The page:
The Spread of Islam and the Slave Trade Essay

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The Spread of Islam and the Slave Trade

“Segu is a garden where cunning grows. Segu is built on treachery. Speak of Segu outside Segu, but do not speak of Segu in Segu” (Conde 3). These are the symbolic opening words to the novel Segu by Maryse Conde. The kingdom of Segu in the eighteenth and nineteenth century represents the rise and fall of many kingdoms in the pre-colonial Africa. Therefore, Segu indirectly represents the enduring struggles, triumphs, and defeats of people who are of African decent in numerous countries around the world. There are three major historical concepts that are the focus of this book. One is the spread of the Islamic religion. Another is the slave trade, and the last is the new trade in the nineteenth …show more content…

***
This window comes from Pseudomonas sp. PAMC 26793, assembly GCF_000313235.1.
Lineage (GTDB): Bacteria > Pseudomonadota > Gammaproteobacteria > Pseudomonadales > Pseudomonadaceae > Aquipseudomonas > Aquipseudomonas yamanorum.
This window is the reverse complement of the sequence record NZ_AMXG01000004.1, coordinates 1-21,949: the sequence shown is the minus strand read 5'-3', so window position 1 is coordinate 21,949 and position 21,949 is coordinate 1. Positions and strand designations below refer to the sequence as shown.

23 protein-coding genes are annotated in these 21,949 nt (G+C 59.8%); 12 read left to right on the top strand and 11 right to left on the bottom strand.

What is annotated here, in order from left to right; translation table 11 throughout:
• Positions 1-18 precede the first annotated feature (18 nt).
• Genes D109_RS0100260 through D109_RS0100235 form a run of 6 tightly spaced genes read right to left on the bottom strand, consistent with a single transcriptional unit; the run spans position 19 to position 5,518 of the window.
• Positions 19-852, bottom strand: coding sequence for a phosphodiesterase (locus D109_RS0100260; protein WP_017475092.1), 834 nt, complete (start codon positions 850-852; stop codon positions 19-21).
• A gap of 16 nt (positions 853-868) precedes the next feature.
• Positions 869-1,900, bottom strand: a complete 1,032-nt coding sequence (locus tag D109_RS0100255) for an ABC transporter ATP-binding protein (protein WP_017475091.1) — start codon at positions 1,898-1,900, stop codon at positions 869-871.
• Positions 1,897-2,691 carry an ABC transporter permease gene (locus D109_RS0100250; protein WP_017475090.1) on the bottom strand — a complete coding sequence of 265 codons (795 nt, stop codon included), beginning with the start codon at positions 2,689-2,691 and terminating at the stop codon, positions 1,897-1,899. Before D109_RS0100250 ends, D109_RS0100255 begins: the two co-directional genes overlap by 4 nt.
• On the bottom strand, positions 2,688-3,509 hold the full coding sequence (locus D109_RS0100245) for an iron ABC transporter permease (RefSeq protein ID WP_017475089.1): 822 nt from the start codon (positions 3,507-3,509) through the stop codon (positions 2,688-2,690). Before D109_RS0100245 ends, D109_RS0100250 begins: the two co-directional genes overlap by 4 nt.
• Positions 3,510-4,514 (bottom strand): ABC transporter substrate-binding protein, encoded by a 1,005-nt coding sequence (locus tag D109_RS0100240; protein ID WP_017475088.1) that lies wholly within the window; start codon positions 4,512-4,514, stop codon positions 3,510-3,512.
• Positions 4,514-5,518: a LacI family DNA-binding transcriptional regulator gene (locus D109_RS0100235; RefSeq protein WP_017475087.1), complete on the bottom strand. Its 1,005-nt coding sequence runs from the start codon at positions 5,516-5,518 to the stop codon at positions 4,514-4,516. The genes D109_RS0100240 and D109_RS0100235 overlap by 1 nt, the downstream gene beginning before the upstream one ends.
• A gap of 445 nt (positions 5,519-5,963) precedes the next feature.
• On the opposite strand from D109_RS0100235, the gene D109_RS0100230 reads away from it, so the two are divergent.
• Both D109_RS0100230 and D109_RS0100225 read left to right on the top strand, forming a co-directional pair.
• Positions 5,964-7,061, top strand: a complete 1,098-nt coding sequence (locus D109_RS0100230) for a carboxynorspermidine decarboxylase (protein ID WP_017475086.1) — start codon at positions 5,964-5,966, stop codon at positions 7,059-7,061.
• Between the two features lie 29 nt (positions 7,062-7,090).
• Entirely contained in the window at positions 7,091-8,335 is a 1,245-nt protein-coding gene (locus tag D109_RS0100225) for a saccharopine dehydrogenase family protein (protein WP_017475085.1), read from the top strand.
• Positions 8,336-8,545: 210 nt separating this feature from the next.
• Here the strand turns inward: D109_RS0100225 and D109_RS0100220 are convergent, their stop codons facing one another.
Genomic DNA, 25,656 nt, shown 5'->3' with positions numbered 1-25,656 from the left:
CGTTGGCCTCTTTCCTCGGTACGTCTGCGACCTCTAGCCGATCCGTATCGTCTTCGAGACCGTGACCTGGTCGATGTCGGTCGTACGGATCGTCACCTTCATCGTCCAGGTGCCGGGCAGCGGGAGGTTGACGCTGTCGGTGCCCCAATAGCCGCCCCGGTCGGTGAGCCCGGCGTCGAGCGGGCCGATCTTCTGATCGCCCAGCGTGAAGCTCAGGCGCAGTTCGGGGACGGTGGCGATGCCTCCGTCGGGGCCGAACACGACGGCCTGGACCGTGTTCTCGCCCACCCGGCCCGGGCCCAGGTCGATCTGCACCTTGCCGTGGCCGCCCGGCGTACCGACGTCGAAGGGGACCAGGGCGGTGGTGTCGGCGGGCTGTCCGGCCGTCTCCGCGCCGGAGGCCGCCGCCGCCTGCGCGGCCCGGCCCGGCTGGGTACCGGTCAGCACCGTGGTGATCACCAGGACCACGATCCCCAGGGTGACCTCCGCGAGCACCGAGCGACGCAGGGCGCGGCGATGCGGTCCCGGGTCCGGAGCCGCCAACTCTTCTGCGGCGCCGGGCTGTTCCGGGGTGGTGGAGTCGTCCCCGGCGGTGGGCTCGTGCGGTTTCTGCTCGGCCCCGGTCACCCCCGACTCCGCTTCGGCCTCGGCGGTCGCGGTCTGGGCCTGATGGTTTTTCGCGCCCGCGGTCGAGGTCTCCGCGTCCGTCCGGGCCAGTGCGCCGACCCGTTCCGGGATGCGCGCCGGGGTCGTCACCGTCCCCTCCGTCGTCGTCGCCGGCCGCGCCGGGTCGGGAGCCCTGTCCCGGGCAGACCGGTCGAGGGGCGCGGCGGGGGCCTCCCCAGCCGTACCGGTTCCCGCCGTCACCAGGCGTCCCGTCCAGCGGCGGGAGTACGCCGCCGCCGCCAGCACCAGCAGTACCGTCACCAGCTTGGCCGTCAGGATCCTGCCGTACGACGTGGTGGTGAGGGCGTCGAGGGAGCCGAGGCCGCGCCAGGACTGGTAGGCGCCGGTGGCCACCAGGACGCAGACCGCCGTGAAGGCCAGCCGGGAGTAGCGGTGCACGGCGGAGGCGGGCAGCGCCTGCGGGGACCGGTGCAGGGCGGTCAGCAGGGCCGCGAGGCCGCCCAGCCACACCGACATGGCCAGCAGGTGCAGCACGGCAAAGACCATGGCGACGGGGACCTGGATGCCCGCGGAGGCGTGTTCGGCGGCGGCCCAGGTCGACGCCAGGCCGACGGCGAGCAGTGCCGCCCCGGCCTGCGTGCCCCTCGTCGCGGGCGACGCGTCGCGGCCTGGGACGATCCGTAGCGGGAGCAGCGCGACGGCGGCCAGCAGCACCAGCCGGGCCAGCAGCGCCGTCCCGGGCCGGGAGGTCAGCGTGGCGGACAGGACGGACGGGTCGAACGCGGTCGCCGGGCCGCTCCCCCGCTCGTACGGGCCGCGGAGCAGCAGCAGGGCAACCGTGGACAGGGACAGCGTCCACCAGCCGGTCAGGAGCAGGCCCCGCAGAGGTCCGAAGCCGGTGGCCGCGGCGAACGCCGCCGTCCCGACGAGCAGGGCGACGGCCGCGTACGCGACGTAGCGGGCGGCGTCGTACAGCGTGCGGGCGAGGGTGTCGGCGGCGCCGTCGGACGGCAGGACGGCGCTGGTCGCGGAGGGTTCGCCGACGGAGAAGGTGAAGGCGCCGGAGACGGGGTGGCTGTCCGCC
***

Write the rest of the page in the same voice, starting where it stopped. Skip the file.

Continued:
The two men represent the struggle that many faced in Segu and ironically, are brothers. There are basically three standpoints when it comes to the Islamic religion. One could embrace it, and completely follow it like Tiekoro. One could simply follow it because they may feel pressured to, or one could reject it, and stand up for what they believe in. Unfortunately, it is basically a two to one scenario and the spread of Islam is inevitable.
An example of the people who just followed the religion because they felt pressured were the people who sent their children to the schools that were set up to learn the religion. For the children who already had a religion, their parents sent them there to convert them, which also made the parents look good socially. If they did this, they usually got privileges and they fit in as well.
Another focal point in Segu was slavery and the slave trade. There was a strong demand for slaves during this time period and the fact that human beings were being traded physically tore families and communities apart. Sadly, the younger the slave, the better they were for labor and the higher they were on demand by slave traders. A typical slave was between ten and thirty years old. The people trading the slaves viewed them as property, with absolutely no regard for their feelings or their families. The consistent trade of the slaves caused much fear and the people became alienated.
“What reason could there be for

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